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Atlanta Celebrates Photography: 16th edition


For the last 16 years, the Atlanta Celebrates Photography (ACP) festival has shaped the photography community of the city and helped Atlanta earn a reputation as a photography center. This year again, the ACP staff and its army of volunteers have lined up an impressive series of more than 100 events, lectures and exhibitions for the month of October in 92 different venues. We sat down with ACP Executive Director Amy Miller to talk about the 2014 edition.

What are the highlights of this year’s edition?

Amy Miler: Latin America will be the theme for 2014 and the occasion for our third international Special Exhibition program. Through October 19, we will showcase 60 contemporary photographs from Mexico, Argentina and Brazil. We have been working with the respective consulates of these countries as well as with Festival of Light [an international consortium of more than 20 photography festivals around the word:] to put this exhibition together. There are a number of festivals in Mexico [Fotoseptiembre], Argentina [Encuentros Abiertos] and Brazil [Fest Foto] that are of very high quality, with exceptional curatorial staff, so we asked those people to help us curate the exhibition. We will also have Graciela Iturbide from Mexico speaking in Atlanta on October 23rd. That happens independently but it will be a great lecture for sure. Our official kick-off event for this year will feature an exhibition of portraits and writing created by inpatient teens at Scottish Rite and Egleston hospitals. It is our only year-round program and always one that is very special to us. And of course, we are presenting The Fence to the Atlanta public. It is such a great piece.

Every year, ACP festival showcases a major public art installation. Is public art important to the festival’s programming?

A.M: We have been doing public art since 2004. It is expensive, so we can typically do only one project every year. It has a lot of moving parts logistically speaking, and all projects are completely different. One year we had photo placemats all around the city and that was a really great project. Another year, we did a video installation inside a water tower in the Old Fourth Ward district. The great thing all across the board is that people are encountering art when they are not expecting it. That is what makes it so powerful. So this is something we have been doing all along and that we will continue to do.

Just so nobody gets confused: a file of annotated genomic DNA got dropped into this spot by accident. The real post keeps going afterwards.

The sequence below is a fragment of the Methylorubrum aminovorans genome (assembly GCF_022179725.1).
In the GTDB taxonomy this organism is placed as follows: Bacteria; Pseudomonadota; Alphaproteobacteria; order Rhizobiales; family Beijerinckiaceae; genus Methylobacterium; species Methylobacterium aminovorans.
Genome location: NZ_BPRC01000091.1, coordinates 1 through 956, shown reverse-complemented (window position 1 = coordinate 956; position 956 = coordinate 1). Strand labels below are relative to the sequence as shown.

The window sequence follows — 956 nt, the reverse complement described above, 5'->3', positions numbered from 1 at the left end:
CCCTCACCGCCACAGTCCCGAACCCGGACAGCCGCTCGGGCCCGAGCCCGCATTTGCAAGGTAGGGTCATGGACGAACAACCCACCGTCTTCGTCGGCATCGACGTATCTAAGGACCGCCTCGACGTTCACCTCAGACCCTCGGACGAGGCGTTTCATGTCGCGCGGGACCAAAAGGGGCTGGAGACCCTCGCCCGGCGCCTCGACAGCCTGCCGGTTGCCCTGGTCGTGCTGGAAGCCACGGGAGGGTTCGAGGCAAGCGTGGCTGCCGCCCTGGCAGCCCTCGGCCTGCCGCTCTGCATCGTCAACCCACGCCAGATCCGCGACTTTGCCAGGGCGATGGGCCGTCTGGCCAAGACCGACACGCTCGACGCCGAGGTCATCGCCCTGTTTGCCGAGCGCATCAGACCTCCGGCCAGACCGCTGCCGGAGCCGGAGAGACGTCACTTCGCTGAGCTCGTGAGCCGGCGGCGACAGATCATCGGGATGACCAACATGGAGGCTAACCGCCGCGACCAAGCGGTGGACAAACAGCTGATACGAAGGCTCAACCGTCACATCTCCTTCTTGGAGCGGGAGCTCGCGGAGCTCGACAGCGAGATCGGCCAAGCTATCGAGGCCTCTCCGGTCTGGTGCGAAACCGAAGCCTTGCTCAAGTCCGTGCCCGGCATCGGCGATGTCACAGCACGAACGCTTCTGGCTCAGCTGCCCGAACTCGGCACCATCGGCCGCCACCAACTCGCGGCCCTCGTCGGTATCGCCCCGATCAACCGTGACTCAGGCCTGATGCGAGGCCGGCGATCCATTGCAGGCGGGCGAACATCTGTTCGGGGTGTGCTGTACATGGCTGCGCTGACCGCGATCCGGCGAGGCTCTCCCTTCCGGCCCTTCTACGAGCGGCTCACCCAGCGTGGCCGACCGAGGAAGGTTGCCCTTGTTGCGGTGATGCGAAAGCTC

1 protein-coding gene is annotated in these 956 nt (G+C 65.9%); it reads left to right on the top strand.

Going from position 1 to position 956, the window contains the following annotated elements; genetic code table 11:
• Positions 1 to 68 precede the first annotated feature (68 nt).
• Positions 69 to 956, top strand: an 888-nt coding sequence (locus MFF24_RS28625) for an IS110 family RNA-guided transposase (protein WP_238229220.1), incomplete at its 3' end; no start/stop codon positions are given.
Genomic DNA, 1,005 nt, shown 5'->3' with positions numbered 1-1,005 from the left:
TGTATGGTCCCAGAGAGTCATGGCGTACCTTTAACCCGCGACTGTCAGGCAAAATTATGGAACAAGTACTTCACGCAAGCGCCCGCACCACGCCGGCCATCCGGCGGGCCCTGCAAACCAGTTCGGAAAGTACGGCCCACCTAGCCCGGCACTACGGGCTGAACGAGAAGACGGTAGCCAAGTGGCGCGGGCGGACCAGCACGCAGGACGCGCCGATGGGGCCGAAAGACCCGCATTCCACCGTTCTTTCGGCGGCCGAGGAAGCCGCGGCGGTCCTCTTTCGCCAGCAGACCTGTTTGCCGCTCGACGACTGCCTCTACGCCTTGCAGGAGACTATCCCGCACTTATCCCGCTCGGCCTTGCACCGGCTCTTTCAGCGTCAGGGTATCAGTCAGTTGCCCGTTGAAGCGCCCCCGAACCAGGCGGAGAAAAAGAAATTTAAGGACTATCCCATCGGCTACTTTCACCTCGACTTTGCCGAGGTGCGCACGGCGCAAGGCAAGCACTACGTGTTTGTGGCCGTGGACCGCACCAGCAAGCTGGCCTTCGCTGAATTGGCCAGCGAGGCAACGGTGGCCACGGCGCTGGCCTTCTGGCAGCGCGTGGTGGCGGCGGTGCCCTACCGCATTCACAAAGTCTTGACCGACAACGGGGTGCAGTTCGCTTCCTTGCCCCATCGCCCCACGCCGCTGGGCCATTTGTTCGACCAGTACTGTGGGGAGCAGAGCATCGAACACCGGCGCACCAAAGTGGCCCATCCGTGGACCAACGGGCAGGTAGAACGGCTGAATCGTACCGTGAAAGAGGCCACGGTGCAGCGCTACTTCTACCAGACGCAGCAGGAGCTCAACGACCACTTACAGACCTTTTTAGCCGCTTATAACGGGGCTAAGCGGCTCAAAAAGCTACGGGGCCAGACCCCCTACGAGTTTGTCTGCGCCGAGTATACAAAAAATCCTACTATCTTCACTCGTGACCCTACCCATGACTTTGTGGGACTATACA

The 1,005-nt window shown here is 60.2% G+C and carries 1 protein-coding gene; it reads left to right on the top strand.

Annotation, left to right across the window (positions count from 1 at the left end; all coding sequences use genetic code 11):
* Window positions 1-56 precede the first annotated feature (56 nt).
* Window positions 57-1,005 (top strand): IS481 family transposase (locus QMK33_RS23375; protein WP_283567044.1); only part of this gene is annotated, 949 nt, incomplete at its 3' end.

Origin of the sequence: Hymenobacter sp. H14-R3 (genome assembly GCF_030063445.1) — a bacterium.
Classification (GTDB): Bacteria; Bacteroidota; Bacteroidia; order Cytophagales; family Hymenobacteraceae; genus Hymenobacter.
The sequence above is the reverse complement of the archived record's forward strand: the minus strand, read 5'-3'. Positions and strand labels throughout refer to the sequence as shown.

You define the festival with both photography and lens-based media? Why lens-based media?

A.M: Using the term lens-based media helps people not think immediately about black and white, gelatin-silver prints; using a different term helps expand the possibilities (film, videos, mix media and anything like that.) Even when painting involves photography directly, it will fit in. The direction of the festival has changed some [since its inception]. Sixteen years ago, it was very fine-art oriented, and it  still is, but we have been embracing other areas of photography, like photojournalism. This year, we have the head of assignments for the Reportage division of Getty Images coming to the festival and talking about what they do. We try also to have commercial photography represented, and Dan Winters is coming this year to discuss his work.

There is a constant discussion among our board members [about what to include.] GoPro is always in the conversation, lens-media… we want to embrace it all. We started looking at the festival for next year with themed weeks, community engagements with photography, art appreciation and programs shaped around collecting, galleries tours; and of course, innovation and technology.

Atlanta Celebrates Photography
Through November 1st 2014
Instagram: @atlantacelebratesphotography

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